They queued at shops to buy the smartphone when it was launched just over two weeks ago. Now they are back, asking for exchanges or refunds.
Singapore's Samsung Galaxy Note7 users have now been assured that details of an exchange programme are being worked out.
They have been seeking information about this in the wake of a global recall last Friday, after 35 cases were reported of the phone's battery exploding while charging.
Yesterday, the Korean company finally said that Note7 users here can borrow a replacement phone to tide them over the interim period. But details of an exchange programme here will be made available only later this week.
Over 2.5 million units of the Note7 have been sold worldwide.
In Singapore, market intelligence firm IDC reported that in the second quarter of this year, Samsung led the market with a 40 per cent market share compared to Apple's 33 per cent.
In America, an exchange programme was announced on the day of the recall. Customers there have two options: A one-for-one exchange for another Note7 device, or an exchange for the older Galaxy S7 or S7 edge, with a refund of the price difference between the two.
Telcos and Samsung stores in Singapore said customers have been enquiring about the exchange.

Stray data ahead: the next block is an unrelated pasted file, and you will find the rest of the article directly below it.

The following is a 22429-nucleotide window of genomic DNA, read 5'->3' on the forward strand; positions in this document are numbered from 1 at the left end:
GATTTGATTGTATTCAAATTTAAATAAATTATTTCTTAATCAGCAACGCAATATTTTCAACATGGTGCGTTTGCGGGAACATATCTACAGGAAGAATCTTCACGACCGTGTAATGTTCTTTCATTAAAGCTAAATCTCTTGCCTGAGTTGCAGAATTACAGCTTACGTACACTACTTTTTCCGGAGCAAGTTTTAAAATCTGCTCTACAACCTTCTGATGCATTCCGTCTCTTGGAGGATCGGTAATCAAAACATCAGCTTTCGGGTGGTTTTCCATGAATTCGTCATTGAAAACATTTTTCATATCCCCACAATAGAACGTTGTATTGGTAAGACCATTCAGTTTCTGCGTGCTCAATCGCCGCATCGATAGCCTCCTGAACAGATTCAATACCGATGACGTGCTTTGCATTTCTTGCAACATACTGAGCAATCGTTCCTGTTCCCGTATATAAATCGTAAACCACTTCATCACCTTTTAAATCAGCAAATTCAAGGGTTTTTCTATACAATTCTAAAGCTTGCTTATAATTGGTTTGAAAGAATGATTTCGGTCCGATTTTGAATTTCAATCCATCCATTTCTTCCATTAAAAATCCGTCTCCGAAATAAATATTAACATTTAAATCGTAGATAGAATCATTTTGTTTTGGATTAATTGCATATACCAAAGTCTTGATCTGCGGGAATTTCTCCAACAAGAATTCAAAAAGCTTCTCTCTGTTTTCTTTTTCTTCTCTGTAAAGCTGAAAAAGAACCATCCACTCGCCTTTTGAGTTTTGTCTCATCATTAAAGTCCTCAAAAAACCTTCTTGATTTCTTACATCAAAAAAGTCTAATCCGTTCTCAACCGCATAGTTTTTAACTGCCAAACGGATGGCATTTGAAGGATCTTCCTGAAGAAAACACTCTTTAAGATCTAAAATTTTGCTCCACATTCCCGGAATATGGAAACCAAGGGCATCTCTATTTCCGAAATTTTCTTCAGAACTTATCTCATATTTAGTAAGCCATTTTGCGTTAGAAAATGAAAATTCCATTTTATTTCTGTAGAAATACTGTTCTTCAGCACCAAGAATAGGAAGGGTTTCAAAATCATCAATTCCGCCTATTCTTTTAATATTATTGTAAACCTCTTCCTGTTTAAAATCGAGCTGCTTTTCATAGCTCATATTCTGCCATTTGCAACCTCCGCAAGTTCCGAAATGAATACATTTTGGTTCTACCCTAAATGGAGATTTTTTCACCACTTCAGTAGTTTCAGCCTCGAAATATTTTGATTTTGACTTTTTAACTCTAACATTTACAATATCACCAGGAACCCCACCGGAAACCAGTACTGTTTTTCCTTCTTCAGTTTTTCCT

A spokesman for M1 said customers have asked about the replacement programme. A spokesman for StarHub said it had received inquiries from "a small number" of Note7 users.
An employee at the Samsung Experience Store at Nex mall, where the Note7 is still on display, told The Straits Times that last weekend, 20 to 30 customers a day had asked about the recall.
"They are worried and want to know if the phone is safe to use," he said. He advised customers with Note7 phones to use the device with caution, by monitoring its temperature when charging and not charging it overnight.
A Samsung Singapore spokesman said: "We don't know conclusively yet if Singapore sets are affected. We would like to assure customers that the likelihood of incidents is extremely low and there are no reported cases here to date."
However, some Note7 users are still being cautious. Marketing manager Jem Loh, 29, bought the Note7 when it was released and gave it to her mother.
She said: "When I found out about the recall, I sent a text message to my mum and told her to shut it down if it gets too warm."
Marketing manager Sharon Ng, 38, wants the option of a full refund. "I have always been a Note user, but the Note7 has been a disappointment. After I updated the firmware, the phone refused to start," she said.
While some customers welcomed Samsung's initiative in loaning out replacement phones, writer Charlene Koh, 25, will not be taking up the offer. "It is too troublesome to transfer the data back and forth, just for a few weeks," she said.
Analysts said that Samsung has to act quickly to mitigate the impact of the recall.
Mr Bryan Ma, vice-president of devices research at IDC, said: "They can't leave consumers in Singapore waiting for very long. In such a hyper-connected world that we live in today, consumers here can hardly go without their phones for a few hours, let alone days."
•For more information on the Samsung Galaxy Note7 and how to borrow a temporary phone, call 1800-7267864.